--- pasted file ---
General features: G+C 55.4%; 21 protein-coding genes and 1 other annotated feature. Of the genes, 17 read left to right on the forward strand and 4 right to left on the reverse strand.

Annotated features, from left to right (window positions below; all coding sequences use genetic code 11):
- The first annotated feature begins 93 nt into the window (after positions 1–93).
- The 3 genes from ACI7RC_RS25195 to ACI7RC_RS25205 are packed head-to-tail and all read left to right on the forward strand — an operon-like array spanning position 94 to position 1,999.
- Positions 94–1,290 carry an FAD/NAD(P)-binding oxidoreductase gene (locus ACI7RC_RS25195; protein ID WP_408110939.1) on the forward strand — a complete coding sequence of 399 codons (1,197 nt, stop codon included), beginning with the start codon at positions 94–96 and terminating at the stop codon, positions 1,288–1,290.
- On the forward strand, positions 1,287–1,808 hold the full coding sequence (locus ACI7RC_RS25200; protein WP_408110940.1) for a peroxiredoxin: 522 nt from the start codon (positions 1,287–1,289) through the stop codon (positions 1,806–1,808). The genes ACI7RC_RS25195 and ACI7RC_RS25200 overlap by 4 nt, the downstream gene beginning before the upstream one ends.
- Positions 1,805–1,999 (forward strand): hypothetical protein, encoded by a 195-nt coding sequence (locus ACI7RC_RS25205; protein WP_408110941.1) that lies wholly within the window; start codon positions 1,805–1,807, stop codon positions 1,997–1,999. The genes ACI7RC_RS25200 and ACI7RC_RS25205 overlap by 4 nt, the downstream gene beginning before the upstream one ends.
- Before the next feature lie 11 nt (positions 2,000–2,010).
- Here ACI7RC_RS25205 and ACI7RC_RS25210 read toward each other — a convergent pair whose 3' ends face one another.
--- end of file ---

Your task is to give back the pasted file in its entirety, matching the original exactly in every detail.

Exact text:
General features: G+C 55.4%; 21 protein-coding genes and 1 other annotated feature. Of the genes, 17 read left to right on the forward strand and 4 right to left on the reverse strand.

Annotated features, from left to right (window positions below; all coding sequences use genetic code 11):
- The first annotated feature begins 93 nt into the window (after positions 1–93).
- The 3 genes from ACI7RC_RS25195 to ACI7RC_RS25205 are packed head-to-tail and all read left to right on the forward strand — an operon-like array spanning position 94 to position 1,999.
- Positions 94–1,290 carry an FAD/NAD(P)-binding oxidoreductase gene (locus ACI7RC_RS25195; protein ID WP_408110939.1) on the forward strand — a complete coding sequence of 399 codons (1,197 nt, stop codon included), beginning with the start codon at positions 94–96 and terminating at the stop codon, positions 1,288–1,290.
- On the forward strand, positions 1,287–1,808 hold the full coding sequence (locus ACI7RC_RS25200; protein WP_408110940.1) for a peroxiredoxin: 522 nt from the start codon (positions 1,287–1,289) through the stop codon (positions 1,806–1,808). The genes ACI7RC_RS25195 and ACI7RC_RS25200 overlap by 4 nt, the downstream gene beginning before the upstream one ends.
- Positions 1,805–1,999 (forward strand): hypothetical protein, encoded by a 195-nt coding sequence (locus ACI7RC_RS25205; protein WP_408110941.1) that lies wholly within the window; start codon positions 1,805–1,807, stop codon positions 1,997–1,999. The genes ACI7RC_RS25200 and ACI7RC_RS25205 overlap by 4 nt, the downstream gene beginning before the upstream one ends.
- Before the next feature lie 11 nt (positions 2,000–2,010).
- Here ACI7RC_RS25205 and ACI7RC_RS25210 read toward each other — a convergent pair whose 3' ends face one another.